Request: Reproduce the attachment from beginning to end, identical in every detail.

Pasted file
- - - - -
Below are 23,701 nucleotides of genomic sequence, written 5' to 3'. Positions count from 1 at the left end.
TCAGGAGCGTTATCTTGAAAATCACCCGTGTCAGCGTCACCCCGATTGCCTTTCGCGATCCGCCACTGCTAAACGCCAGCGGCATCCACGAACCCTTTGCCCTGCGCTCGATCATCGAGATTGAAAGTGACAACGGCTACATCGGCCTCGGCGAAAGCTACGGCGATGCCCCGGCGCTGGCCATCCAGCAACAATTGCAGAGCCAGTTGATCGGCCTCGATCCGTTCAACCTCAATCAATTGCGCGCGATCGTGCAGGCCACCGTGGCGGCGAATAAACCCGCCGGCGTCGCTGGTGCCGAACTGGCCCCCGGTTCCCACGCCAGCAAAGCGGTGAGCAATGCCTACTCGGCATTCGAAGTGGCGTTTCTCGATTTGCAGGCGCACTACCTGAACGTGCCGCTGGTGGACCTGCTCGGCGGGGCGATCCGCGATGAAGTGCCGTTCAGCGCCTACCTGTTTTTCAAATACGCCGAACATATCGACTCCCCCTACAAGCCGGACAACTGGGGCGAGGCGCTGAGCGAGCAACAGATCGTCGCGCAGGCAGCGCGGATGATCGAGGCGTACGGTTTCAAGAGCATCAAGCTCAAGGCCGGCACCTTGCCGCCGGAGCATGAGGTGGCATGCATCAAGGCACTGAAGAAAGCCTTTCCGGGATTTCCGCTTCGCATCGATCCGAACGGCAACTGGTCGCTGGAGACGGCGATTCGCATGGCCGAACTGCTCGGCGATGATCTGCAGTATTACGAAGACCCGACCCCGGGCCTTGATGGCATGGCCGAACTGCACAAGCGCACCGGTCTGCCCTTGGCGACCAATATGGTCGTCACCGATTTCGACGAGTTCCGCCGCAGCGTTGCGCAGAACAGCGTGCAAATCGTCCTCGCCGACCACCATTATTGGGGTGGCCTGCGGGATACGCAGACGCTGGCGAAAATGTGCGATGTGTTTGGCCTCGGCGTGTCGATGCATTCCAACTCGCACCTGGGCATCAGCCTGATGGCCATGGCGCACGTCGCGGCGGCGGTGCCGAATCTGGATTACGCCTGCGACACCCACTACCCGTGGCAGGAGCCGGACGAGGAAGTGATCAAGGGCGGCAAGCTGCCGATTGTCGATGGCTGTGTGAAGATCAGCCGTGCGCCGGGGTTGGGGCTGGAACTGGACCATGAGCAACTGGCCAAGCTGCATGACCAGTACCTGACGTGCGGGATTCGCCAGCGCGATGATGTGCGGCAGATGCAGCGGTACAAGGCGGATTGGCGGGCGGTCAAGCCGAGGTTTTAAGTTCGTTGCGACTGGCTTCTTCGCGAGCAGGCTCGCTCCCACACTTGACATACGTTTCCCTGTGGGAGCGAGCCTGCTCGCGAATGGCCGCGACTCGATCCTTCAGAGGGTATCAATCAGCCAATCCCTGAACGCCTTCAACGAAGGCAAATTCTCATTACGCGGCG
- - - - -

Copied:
Below are 23,701 nucleotides of genomic sequence, written 5' to 3'. Positions count from 1 at the left end.
TCAGGAGCGTTATCTTGAAAATCACCCGTGTCAGCGTCACCCCGATTGCCTTTCGCGATCCGCCACTGCTAAACGCCAGCGGCATCCACGAACCCTTTGCCCTGCGCTCGATCATCGAGATTGAAAGTGACAACGGCTACATCGGCCTCGGCGAAAGCTACGGCGATGCCCCGGCGCTGGCCATCCAGCAACAATTGCAGAGCCAGTTGATCGGCCTCGATCCGTTCAACCTCAATCAATTGCGCGCGATCGTGCAGGCCACCGTGGCGGCGAATAAACCCGCCGGCGTCGCTGGTGCCGAACTGGCCCCCGGTTCCCACGCCAGCAAAGCGGTGAGCAATGCCTACTCGGCATTCGAAGTGGCGTTTCTCGATTTGCAGGCGCACTACCTGAACGTGCCGCTGGTGGACCTGCTCGGCGGGGCGATCCGCGATGAAGTGCCGTTCAGCGCCTACCTGTTTTTCAAATACGCCGAACATATCGACTCCCCCTACAAGCCGGACAACTGGGGCGAGGCGCTGAGCGAGCAACAGATCGTCGCGCAGGCAGCGCGGATGATCGAGGCGTACGGTTTCAAGAGCATCAAGCTCAAGGCCGGCACCTTGCCGCCGGAGCATGAGGTGGCATGCATCAAGGCACTGAAGAAAGCCTTTCCGGGATTTCCGCTTCGCATCGATCCGAACGGCAACTGGTCGCTGGAGACGGCGATTCGCATGGCCGAACTGCTCGGCGATGATCTGCAGTATTACGAAGACCCGACCCCGGGCCTTGATGGCATGGCCGAACTGCACAAGCGCACCGGTCTGCCCTTGGCGACCAATATGGTCGTCACCGATTTCGACGAGTTCCGCCGCAGCGTTGCGCAGAACAGCGTGCAAATCGTCCTCGCCGACCACCATTATTGGGGTGGCCTGCGGGATACGCAGACGCTGGCGAAAATGTGCGATGTGTTTGGCCTCGGCGTGTCGATGCATTCCAACTCGCACCTGGGCATCAGCCTGATGGCCATGGCGCACGTCGCGGCGGCGGTGCCGAATCTGGATTACGCCTGCGACACCCACTACCCGTGGCAGGAGCCGGACGAGGAAGTGATCAAGGGCGGCAAGCTGCCGATTGTCGATGGCTGTGTGAAGATCAGCCGTGCGCCGGGGTTGGGGCTGGAACTGGACCATGAGCAACTGGCCAAGCTGCATGACCAGTACCTGACGTGCGGGATTCGCCAGCGCGATGATGTGCGGCAGATGCAGCGGTACAAGGCGGATTGGCGGGCGGTCAAGCCGAGGTTTTAAGTTCGTTGCGACTGGCTTCTTCGCGAGCAGGCTCGCTCCCACACTTGACATACGTTTCCCTGTGGGAGCGAGCCTGCTCGCGAATGGCCGCGACTCGATCCTTCAGAGGGTATCAATCAGCCAATCCCTGAACGCCTTCAACGAAGGCAAATTCTCATTACGCGGCG